Amp kit compared to the real thing

Preacher

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I think the key to this is know that you are taking on a project that is going to take you some time to complete. Forget the 5-6 hours, it is easily 20 plus hours by the time you read, ask people questions, rework things you don't like, on and on.
In the end, you will have an amp that sounds every bit as good as an original. Keep in mind that there are no originals that aren't 65 years old, so who knows what the originals sounded like?
Your new amp will be very close in sound to the original or whatever they are selling today as a reissue. Same resistors and capacitors, speakers are still speakers, etc.
As far as costs, well building from a kit is more expensive than buying a completed amp in many cases. I might argue that building Fender Tweed amps is less cost than a new reissue, but that is my opinion.
Go ahead and tackle the Champ, it is the simplest amp you can build, see how you like it, and if you have questions you have lots of people here who can help. Mojotone makes decent kits and they can offer you assistance as you go. If you find this isn't for you, well so be it, but you have your amp. My bet is that you are going to love your amp and you will catch the bug that the rest of us have, which results in a wall of amps that you have built.

Although I agree with this post 100% and don't want to get into a pissing match to see who has the greatest stream I wanted to throw my two cents in here. If I could have built my amp in 20 hours I would have made my wife very happy. She was constantly mentioning how much time I spent in the shop working on that amp.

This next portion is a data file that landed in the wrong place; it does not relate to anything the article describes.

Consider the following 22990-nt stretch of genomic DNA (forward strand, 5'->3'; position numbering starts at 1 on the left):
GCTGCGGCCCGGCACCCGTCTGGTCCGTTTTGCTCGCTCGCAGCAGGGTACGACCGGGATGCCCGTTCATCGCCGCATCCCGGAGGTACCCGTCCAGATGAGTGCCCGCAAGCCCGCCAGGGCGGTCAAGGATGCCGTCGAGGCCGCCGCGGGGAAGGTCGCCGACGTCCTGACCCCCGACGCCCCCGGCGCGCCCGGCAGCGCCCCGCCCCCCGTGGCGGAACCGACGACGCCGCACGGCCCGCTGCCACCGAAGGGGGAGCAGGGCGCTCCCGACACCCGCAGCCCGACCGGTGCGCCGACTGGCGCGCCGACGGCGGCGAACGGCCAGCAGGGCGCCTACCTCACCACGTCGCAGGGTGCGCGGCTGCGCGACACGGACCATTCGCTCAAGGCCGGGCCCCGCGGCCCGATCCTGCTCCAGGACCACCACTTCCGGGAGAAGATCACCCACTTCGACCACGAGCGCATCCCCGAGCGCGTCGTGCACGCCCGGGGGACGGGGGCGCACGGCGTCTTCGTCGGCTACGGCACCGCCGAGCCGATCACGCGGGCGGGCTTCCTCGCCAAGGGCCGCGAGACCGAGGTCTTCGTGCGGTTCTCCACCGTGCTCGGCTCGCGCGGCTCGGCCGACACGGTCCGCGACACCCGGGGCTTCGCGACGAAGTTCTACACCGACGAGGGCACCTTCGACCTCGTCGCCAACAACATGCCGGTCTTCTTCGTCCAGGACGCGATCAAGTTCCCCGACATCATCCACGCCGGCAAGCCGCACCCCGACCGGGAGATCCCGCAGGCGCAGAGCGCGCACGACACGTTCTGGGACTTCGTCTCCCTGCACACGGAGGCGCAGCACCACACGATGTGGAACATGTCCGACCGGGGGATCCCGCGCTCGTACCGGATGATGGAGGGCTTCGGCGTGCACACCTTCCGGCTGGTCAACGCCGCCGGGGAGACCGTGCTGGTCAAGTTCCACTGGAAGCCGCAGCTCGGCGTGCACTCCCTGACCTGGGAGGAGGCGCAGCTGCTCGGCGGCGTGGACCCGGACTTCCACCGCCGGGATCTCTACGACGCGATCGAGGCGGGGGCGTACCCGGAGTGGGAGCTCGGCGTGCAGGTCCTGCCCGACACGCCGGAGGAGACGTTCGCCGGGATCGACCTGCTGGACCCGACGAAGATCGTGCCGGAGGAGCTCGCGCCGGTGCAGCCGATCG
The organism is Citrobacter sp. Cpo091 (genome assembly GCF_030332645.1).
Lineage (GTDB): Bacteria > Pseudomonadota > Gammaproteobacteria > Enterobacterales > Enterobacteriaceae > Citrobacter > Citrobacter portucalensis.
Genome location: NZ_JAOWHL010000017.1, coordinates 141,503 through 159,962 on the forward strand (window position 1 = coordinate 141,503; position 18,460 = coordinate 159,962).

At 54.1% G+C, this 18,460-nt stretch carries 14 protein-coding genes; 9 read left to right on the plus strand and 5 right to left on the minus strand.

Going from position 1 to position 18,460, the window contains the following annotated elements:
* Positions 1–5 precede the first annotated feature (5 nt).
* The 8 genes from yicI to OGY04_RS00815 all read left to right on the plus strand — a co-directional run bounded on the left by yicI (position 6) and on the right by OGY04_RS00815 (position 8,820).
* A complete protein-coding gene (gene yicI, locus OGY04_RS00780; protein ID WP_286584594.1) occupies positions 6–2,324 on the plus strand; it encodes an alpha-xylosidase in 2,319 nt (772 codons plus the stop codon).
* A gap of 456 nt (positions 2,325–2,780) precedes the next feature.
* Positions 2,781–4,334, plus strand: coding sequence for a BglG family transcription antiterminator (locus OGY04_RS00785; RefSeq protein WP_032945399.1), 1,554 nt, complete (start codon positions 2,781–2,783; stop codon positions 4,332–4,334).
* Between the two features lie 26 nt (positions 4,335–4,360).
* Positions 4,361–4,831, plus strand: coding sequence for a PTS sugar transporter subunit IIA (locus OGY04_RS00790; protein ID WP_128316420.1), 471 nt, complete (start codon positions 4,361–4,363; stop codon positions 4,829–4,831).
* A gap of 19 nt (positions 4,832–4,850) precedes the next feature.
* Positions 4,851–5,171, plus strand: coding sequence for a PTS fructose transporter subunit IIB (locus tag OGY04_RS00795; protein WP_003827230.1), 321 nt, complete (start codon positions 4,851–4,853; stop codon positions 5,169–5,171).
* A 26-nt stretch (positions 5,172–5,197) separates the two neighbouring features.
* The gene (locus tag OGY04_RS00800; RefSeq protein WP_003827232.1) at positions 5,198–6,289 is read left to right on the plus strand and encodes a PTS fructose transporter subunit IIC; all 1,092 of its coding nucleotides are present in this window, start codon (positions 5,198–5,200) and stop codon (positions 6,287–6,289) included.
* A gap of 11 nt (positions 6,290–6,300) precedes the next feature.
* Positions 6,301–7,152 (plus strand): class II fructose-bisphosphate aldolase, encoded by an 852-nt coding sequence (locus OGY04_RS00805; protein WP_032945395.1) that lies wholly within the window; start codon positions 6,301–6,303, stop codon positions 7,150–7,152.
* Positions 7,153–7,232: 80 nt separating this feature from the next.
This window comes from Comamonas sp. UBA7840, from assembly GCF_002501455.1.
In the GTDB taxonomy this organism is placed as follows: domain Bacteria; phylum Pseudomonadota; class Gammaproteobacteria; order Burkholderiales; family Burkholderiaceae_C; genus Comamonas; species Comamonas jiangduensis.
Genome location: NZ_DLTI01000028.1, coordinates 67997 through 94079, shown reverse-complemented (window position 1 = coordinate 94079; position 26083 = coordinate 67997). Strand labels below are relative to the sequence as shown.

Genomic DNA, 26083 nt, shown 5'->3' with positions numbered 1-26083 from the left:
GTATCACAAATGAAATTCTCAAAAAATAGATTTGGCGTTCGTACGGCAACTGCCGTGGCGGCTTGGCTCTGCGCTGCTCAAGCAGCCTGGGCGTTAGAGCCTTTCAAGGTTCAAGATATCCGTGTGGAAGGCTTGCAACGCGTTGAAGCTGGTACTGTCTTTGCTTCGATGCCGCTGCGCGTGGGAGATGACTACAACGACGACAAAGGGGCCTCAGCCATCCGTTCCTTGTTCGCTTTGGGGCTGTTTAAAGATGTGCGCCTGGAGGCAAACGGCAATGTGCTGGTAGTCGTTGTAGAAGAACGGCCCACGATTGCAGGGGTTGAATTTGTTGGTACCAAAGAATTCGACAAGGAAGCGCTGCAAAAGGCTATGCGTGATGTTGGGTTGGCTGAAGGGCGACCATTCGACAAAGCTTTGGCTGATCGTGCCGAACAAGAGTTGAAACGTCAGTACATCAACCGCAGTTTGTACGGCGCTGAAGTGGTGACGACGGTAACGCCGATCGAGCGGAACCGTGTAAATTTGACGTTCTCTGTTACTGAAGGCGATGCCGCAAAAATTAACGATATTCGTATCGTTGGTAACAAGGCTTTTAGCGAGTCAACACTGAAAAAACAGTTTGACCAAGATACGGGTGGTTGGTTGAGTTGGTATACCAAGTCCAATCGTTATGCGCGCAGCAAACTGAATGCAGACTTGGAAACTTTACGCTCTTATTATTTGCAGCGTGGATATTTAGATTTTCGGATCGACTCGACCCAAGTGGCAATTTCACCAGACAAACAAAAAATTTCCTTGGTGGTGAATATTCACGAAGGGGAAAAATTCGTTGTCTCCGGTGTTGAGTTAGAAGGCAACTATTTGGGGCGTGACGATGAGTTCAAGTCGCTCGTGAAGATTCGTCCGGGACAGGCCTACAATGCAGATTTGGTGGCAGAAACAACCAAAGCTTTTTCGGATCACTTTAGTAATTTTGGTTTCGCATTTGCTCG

I figure I had at least 20 hours in the cabinet alone, shopping for wood, cutting wood, buying a finger joint jig, cutting finger joints, cutting more finger joints, going to buy new wood to cut new finger joints, shaping, gluing, finishing and upholstering said amp. That doesn't count the hours of tracing circuits to find my faults and rewiring to get rid of hum and hiss.

I am many times amazed by people who undertake their first build and post a pic and proclaim it was "quiet as a church mouse". My first fire up sounded like a NY Rat that had been set on fire. And my second fire up was just as bad. But through trial and error, lots of patience and lots of hours I finally got it right and finished. The amp sets right behind my desk and currently has an Ibanez Artcore 58 plugged into which I will be playing some tunes through at lunch today.

Here it is with my Blackguard Tele

IMG_1836.jpg
 

ReverendRevolver